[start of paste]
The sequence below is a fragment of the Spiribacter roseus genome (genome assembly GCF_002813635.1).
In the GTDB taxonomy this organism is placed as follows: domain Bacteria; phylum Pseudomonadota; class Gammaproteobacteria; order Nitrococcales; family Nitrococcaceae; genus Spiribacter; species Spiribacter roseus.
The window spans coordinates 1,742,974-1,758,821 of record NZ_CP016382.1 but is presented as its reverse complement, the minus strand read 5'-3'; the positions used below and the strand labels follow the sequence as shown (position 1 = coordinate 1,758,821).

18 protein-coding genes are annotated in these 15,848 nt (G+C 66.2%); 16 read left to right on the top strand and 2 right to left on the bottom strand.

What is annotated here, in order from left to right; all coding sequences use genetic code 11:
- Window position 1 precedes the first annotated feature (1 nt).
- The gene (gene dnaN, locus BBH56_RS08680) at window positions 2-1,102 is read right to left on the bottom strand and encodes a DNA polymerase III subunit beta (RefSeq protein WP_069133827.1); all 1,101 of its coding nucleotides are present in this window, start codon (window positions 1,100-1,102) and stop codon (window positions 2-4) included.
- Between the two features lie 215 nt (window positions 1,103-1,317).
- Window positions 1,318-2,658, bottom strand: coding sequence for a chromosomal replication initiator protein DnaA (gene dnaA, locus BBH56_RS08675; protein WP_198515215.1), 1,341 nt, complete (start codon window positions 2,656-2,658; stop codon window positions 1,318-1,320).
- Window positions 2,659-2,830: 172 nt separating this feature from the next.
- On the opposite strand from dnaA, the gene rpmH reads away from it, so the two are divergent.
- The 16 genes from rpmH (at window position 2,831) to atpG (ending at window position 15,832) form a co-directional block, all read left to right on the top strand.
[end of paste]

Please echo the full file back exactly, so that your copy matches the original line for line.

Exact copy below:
The sequence below is a fragment of the Spiribacter roseus genome (genome assembly GCF_002813635.1).
In the GTDB taxonomy this organism is placed as follows: domain Bacteria; phylum Pseudomonadota; class Gammaproteobacteria; order Nitrococcales; family Nitrococcaceae; genus Spiribacter; species Spiribacter roseus.
The window spans coordinates 1,742,974-1,758,821 of record NZ_CP016382.1 but is presented as its reverse complement, the minus strand read 5'-3'; the positions used below and the strand labels follow the sequence as shown (position 1 = coordinate 1,758,821).

18 protein-coding genes are annotated in these 15,848 nt (G+C 66.2%); 16 read left to right on the top strand and 2 right to left on the bottom strand.

What is annotated here, in order from left to right; all coding sequences use genetic code 11:
- Window position 1 precedes the first annotated feature (1 nt).
- The gene (gene dnaN, locus BBH56_RS08680) at window positions 2-1,102 is read right to left on the bottom strand and encodes a DNA polymerase III subunit beta (RefSeq protein WP_069133827.1); all 1,101 of its coding nucleotides are present in this window, start codon (window positions 1,100-1,102) and stop codon (window positions 2-4) included.
- Between the two features lie 215 nt (window positions 1,103-1,317).
- Window positions 1,318-2,658, bottom strand: coding sequence for a chromosomal replication initiator protein DnaA (gene dnaA, locus BBH56_RS08675; protein WP_198515215.1), 1,341 nt, complete (start codon window positions 2,656-2,658; stop codon window positions 1,318-1,320).
- Window positions 2,659-2,830: 172 nt separating this feature from the next.
- On the opposite strand from dnaA, the gene rpmH reads away from it, so the two are divergent.
- The 16 genes from rpmH (at window position 2,831) to atpG (ending at window position 15,832) form a co-directional block, all read left to right on the top strand.